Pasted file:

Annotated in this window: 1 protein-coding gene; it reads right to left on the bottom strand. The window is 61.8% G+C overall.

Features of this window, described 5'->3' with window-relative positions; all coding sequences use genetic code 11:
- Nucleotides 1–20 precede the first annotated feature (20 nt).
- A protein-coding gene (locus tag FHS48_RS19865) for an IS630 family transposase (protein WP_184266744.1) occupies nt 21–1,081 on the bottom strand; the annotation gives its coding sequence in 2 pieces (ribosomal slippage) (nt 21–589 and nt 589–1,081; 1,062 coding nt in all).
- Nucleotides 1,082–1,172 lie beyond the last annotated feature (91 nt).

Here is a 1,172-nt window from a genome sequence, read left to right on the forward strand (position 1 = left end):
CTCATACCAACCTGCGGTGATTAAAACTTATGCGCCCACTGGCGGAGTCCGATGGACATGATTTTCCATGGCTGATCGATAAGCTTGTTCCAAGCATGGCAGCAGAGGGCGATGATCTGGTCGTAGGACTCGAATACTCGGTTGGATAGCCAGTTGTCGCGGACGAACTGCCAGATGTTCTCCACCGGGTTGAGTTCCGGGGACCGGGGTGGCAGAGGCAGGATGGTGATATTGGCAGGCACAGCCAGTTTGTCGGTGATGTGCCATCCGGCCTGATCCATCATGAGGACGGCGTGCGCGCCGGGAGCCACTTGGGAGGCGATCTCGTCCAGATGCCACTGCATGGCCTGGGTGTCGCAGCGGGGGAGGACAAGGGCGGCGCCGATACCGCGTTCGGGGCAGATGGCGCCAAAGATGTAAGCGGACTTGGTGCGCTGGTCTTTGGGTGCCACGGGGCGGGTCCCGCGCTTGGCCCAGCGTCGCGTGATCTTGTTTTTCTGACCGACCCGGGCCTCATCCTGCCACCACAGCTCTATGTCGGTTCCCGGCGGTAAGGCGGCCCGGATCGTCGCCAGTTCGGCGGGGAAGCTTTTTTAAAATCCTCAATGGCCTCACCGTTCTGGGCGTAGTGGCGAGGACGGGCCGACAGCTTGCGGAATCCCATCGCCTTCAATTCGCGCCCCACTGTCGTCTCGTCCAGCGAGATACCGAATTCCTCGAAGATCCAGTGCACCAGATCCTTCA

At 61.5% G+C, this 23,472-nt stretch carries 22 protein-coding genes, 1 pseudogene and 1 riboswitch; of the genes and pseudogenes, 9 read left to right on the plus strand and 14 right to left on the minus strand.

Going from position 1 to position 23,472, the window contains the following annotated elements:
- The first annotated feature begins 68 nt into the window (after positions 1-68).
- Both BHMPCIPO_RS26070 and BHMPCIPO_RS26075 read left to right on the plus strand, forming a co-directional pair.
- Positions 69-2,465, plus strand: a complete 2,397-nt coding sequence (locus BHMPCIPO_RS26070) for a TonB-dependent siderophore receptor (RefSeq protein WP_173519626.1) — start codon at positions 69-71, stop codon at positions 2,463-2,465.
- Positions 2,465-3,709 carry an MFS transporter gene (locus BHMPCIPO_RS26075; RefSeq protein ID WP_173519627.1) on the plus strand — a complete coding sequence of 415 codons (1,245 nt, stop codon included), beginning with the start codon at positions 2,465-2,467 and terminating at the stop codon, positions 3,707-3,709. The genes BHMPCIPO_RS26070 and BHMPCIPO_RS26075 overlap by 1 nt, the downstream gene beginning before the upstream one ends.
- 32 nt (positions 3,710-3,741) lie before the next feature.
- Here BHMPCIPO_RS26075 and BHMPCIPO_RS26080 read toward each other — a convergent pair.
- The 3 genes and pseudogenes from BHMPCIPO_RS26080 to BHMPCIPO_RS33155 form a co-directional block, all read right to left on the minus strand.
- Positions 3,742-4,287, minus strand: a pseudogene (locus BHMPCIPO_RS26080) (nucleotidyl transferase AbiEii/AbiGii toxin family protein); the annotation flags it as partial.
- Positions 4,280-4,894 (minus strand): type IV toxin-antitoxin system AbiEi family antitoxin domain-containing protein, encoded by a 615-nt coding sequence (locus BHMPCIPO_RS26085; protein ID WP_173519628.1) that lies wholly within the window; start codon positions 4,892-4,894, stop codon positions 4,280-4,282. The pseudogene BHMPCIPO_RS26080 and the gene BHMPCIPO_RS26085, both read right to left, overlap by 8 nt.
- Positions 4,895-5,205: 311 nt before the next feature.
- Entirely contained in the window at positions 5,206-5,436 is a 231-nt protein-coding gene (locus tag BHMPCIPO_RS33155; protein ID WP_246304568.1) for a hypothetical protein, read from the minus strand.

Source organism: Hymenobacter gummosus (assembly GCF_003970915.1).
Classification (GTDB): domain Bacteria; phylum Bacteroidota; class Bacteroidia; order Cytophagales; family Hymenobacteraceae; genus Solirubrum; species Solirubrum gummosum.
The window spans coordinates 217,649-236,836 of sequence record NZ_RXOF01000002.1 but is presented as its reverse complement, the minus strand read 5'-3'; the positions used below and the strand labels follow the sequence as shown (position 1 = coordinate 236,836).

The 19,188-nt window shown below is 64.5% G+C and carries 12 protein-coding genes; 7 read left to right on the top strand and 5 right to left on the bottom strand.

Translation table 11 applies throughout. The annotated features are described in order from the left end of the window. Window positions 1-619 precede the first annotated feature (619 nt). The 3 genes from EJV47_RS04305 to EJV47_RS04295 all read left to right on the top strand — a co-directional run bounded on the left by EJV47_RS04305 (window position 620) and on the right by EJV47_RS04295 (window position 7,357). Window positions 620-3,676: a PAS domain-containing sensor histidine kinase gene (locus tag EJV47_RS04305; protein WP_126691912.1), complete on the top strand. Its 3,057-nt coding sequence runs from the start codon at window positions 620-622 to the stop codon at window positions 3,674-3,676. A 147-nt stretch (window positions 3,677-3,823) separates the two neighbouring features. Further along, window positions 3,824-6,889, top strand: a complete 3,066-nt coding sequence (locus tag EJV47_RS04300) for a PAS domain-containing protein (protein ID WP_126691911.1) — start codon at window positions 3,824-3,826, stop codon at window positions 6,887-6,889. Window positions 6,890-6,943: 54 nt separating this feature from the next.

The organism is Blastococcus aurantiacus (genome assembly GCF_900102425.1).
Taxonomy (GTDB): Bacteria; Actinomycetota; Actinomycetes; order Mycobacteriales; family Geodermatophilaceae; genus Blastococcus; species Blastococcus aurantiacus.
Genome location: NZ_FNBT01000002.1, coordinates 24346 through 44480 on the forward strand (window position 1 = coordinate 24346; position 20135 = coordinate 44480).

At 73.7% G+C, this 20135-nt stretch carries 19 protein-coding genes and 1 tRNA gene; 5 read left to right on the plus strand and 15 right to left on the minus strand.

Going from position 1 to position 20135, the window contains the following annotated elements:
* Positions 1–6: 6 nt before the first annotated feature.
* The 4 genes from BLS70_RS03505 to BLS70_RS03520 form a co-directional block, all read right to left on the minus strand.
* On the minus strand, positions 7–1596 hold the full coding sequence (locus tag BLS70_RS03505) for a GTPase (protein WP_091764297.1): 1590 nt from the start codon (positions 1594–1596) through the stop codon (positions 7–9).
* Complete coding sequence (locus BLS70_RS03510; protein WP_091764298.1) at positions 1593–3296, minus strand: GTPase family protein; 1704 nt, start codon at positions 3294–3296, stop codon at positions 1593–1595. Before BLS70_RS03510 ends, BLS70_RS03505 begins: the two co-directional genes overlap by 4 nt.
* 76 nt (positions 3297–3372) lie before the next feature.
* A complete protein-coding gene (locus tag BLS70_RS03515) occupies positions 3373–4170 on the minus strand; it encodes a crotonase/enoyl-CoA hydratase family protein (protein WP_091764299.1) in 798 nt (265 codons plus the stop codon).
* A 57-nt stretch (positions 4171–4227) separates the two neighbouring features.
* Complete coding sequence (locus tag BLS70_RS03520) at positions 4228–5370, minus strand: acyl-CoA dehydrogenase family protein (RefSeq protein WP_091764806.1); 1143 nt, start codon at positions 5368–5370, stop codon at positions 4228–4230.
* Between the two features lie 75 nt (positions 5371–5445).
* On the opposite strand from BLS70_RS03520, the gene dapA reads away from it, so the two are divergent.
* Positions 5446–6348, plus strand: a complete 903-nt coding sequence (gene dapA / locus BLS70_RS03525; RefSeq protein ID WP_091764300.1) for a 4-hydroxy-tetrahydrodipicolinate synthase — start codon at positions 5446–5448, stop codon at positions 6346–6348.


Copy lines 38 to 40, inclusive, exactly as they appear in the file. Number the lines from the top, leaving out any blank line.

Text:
* Complete coding sequence (locus tag BLS70_RS03520) at positions 4228–5370, minus strand: acyl-CoA dehydrogenase family protein (RefSeq protein WP_091764806.1); 1143 nt, start codon at positions 5368–5370, stop codon at positions 4228–4230.
* Between the two features lie 75 nt (positions 5371–5445).
* On the opposite strand from BLS70_RS03520, the gene dapA reads away from it, so the two are divergent.